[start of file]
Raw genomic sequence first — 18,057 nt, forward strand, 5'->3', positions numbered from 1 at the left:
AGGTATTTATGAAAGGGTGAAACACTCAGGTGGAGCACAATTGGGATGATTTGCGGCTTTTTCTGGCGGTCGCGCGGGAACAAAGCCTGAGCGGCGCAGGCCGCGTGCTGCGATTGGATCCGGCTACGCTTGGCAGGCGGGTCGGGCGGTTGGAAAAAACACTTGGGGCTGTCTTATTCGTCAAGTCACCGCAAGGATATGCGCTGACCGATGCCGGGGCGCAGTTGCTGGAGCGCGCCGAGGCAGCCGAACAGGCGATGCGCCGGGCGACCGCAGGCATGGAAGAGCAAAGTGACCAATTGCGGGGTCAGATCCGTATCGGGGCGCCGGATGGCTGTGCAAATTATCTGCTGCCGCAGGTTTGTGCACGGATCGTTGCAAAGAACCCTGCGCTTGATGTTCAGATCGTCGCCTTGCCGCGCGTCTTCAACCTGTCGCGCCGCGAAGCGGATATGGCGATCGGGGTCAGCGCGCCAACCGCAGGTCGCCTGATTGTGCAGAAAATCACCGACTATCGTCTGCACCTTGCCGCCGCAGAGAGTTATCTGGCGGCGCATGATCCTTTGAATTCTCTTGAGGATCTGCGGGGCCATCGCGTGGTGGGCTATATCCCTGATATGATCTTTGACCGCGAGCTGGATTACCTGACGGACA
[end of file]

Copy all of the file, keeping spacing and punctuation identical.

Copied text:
Raw genomic sequence first — 18,057 nt, forward strand, 5'->3', positions numbered from 1 at the left:
AGGTATTTATGAAAGGGTGAAACACTCAGGTGGAGCACAATTGGGATGATTTGCGGCTTTTTCTGGCGGTCGCGCGGGAACAAAGCCTGAGCGGCGCAGGCCGCGTGCTGCGATTGGATCCGGCTACGCTTGGCAGGCGGGTCGGGCGGTTGGAAAAAACACTTGGGGCTGTCTTATTCGTCAAGTCACCGCAAGGATATGCGCTGACCGATGCCGGGGCGCAGTTGCTGGAGCGCGCCGAGGCAGCCGAACAGGCGATGCGCCGGGCGACCGCAGGCATGGAAGAGCAAAGTGACCAATTGCGGGGTCAGATCCGTATCGGGGCGCCGGATGGCTGTGCAAATTATCTGCTGCCGCAGGTTTGTGCACGGATCGTTGCAAAGAACCCTGCGCTTGATGTTCAGATCGTCGCCTTGCCGCGCGTCTTCAACCTGTCGCGCCGCGAAGCGGATATGGCGATCGGGGTCAGCGCGCCAACCGCAGGTCGCCTGATTGTGCAGAAAATCACCGACTATCGTCTGCACCTTGCCGCCGCAGAGAGTTATCTGGCGGCGCATGATCCTTTGAATTCTCTTGAGGATCTGCGGGGCCATCGCGTGGTGGGCTATATCCCTGATATGATCTTTGACCGCGAGCTGGATTACCTGACGGACA